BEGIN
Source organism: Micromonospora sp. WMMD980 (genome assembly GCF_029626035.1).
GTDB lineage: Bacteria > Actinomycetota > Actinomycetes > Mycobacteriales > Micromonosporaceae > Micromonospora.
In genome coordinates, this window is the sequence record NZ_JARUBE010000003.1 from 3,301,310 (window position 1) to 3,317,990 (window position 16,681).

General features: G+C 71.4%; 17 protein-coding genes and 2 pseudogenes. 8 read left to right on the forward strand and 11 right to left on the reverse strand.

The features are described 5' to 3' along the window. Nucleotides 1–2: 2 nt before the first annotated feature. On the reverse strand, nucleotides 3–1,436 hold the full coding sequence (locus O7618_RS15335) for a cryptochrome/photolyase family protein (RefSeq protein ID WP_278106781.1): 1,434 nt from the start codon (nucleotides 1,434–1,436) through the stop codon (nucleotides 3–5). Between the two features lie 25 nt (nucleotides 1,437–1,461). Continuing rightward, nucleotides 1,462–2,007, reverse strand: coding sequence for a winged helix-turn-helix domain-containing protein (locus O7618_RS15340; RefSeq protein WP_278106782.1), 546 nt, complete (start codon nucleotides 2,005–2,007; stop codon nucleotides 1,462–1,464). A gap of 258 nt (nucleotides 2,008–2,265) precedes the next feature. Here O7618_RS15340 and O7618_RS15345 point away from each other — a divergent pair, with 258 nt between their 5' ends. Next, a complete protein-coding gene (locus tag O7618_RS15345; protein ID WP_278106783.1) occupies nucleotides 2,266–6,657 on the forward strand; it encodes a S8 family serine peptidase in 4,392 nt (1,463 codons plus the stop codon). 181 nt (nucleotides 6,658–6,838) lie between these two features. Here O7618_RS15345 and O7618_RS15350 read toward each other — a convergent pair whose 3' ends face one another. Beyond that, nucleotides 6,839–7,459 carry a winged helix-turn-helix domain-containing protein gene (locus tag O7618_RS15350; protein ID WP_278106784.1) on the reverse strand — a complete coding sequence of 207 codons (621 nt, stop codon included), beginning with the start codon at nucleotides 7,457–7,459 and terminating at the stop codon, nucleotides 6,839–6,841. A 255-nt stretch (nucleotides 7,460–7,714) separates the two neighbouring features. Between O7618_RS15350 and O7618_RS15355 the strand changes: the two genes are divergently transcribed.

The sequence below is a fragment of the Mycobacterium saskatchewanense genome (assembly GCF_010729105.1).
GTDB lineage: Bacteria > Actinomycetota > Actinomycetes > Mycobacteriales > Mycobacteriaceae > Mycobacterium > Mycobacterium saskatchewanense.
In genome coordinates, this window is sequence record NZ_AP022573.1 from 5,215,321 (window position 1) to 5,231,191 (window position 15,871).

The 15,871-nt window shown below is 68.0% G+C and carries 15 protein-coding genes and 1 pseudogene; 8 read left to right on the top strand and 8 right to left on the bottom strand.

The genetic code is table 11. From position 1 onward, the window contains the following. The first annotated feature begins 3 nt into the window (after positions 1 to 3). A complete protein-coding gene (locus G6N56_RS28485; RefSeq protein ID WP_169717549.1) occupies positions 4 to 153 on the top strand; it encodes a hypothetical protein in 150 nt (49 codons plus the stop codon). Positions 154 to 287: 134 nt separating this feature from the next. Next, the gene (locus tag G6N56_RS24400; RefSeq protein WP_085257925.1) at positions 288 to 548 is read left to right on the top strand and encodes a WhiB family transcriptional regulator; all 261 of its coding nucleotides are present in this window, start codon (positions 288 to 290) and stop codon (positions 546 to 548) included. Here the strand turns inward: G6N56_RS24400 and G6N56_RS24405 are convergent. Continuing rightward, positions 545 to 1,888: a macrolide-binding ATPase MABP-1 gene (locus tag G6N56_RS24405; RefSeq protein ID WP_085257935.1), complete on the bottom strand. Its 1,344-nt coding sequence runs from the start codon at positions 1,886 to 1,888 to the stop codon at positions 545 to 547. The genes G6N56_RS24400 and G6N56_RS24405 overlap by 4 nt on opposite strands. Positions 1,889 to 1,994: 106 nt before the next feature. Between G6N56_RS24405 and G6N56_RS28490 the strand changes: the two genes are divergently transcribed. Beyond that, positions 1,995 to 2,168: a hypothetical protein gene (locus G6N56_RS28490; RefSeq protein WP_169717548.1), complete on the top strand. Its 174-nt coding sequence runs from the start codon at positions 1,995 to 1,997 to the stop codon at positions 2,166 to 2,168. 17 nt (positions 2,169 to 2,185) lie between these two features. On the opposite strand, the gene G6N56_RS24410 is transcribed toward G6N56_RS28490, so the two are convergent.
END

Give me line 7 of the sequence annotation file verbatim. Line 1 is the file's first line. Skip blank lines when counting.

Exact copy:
GTDB lineage: Bacteria > Actinomycetota > Actinomycetes > Mycobacteriales > Mycobacteriaceae > Mycobacterium > Mycobacterium saskatchewanense.